AUC, area under the ROC curve; CK, creatine kinase; CK-MB, creatine kinase isoenzyme; LDH-L, lactate dehydrogenase-L; α-HBD, α-hydroxybutyrate dehydrogenase.


COVID-19 is a pandemic constantly mutated virus spread throughout the world. It adapts to infect humans, and poses global public health threat in the human population [23]. The COVID-19 RBD can bind the cell surface receptor ACE2, which shows high expression in cardiac myocytes and other organs. The ACE2 enzyme plays a key role in the controlling blood pressure of human cardiovascular system [24]. The COVID-19 invades human cardiovascular system and causes myocardial injury. Patients with hypertension or cardiovascular diseases are more likely to increase severe symptoms if infected with COVID-19 [25].

[26, 27] We also analyzed the serum levels of γ-glutamyl transpeptidase (GGT), albumin (ALB), and albumin/globulin (A/G) levels and blood urea nitrogen (BUN) in COVID-19 patients. GGT and BUN levels were higher in the COVID-19 patients with hypertension than in those without hypertension. However, the levels of ALB and A/G were lower. Other studies also reported the serum GGT, AST, and ALT to be significantly higher in patients with severe COVID-19 than in those with mild or otherwise non-severe COVID-19 [28]. The ALB levels of patients with severe COVID-19 were lower than those of patients with mild cases or good outcomes [29]. However, our results showed that the AST, ALT, and AST/ALT levels in the hypertensive and non-hypertensive COVID-19 patients did not differ significantly.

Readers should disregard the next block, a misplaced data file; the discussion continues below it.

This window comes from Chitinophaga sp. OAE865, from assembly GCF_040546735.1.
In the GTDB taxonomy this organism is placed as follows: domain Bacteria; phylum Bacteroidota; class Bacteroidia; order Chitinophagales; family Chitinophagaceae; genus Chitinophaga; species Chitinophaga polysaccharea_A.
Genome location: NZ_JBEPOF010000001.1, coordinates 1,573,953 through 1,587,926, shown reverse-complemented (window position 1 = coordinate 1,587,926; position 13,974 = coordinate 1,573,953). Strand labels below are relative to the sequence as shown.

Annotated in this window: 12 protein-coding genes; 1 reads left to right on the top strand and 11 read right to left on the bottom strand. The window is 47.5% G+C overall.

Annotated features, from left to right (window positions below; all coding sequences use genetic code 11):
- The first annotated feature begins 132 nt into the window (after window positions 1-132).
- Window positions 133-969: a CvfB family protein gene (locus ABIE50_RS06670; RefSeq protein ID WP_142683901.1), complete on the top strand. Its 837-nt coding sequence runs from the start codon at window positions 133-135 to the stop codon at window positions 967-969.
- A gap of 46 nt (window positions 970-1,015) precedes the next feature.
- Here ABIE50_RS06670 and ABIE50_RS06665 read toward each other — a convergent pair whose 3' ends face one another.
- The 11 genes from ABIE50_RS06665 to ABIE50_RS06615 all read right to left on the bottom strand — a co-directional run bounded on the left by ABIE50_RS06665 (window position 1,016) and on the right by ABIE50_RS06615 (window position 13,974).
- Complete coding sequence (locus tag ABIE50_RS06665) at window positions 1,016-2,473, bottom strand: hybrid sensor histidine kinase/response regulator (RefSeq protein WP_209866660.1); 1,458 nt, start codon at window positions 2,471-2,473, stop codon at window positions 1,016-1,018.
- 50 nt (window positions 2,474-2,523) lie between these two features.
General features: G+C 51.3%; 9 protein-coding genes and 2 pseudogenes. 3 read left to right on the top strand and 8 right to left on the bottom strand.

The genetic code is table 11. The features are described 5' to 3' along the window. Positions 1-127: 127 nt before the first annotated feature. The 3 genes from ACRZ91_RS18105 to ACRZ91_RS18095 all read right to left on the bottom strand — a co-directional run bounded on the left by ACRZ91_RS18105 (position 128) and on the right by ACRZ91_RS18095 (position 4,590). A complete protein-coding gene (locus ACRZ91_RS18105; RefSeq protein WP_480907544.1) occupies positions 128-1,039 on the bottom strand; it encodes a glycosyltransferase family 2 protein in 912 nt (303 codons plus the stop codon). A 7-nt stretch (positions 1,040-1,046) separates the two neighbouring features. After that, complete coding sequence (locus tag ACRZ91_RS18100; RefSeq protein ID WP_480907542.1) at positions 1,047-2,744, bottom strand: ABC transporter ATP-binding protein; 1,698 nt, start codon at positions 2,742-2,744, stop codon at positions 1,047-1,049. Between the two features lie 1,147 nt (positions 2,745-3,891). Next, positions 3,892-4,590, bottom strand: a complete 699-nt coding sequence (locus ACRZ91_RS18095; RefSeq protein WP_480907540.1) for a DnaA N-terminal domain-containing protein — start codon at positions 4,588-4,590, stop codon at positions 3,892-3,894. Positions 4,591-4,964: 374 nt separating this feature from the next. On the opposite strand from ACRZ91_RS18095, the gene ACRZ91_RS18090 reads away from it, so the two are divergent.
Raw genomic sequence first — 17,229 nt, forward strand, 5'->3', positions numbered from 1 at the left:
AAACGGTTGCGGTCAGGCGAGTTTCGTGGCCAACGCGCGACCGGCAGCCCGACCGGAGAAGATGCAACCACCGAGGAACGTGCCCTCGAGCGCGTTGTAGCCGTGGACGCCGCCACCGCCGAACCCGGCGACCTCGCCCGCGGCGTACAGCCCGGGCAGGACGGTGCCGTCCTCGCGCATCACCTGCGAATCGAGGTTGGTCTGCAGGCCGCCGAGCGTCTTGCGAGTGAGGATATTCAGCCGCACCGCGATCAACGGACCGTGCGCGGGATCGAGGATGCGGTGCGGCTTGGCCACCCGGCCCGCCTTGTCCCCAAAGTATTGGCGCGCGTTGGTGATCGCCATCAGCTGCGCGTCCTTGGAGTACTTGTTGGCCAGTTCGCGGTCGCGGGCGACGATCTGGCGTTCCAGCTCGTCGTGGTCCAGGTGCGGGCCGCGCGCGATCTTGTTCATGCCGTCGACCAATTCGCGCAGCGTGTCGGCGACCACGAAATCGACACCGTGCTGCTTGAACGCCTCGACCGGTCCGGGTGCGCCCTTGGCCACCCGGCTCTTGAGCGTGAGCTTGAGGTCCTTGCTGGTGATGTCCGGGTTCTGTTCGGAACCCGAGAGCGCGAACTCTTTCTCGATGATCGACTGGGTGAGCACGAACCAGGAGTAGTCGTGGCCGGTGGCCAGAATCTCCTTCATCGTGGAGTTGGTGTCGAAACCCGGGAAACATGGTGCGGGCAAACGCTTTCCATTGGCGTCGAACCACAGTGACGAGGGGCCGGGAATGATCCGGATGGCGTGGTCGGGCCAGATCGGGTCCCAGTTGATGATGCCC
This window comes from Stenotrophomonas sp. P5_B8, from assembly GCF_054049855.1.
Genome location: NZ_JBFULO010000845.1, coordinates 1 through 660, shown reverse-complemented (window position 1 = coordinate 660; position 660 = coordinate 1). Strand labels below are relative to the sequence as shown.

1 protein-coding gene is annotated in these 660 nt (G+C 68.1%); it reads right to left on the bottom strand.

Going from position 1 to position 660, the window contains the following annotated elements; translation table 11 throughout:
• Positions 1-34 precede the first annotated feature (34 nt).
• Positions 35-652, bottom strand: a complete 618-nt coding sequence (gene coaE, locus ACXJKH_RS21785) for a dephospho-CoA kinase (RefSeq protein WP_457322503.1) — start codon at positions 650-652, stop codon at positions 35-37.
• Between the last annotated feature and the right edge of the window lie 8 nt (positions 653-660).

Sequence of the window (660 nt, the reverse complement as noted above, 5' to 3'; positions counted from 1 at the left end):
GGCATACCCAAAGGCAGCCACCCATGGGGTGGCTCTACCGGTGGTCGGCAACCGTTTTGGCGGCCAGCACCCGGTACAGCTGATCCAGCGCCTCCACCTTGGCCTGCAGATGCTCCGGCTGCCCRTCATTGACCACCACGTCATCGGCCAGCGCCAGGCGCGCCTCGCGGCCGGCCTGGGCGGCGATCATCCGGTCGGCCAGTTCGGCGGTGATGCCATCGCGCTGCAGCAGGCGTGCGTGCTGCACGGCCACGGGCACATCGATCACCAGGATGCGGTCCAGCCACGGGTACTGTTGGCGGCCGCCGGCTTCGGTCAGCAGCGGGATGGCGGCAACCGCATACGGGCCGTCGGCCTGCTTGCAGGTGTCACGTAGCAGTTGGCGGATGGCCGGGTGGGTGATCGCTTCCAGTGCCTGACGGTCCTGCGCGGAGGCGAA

Cardiac biomarkers CK, CK-MB, LDH, and α-HBD were assessed to evaluate heart function. Li et al. found that elevated level of cardiac markers showed increased higher mortality than those normal serum levels [5]. Angelo Zinellu et al. found that higher CK-MB concentrations were associated with the mortality and severe disease in COVID-19 patients [30]. But we found that CK-MB (P = 0.363) and CK (P = 0.489) had no significant difference in the prediction effect of the mortality. Lizzy M. Brewster et al. considered that CK was linked to hypertension and bleeding risk [17], but our results showed that CK to have a low predictive value of hypertension and mortality cases in patients with COVID-19 and a medium predictive value in COVID-19 patients without hypertension.

Lactate dehydrogenase (LDH) is one of the biomarkers which are determination of prognosis in patients with COVID-19 [31]. In the past, high LDH levels have been associated with worse outcomes in patients with other viral infections [32]. Previous study reported that the LDH levels are significantly different in COVID-19 patients without severe diseases [33]. Other researchers found that the LDH levels were significantly elevated in COVID-19 patients with more severe cases [34]. We had the same results that LDH (P = 0.037) and α-HBD (P = 0.041) values significantly increased in the hypertension patients compared with non-hypertension patients who were infected with COVID-19.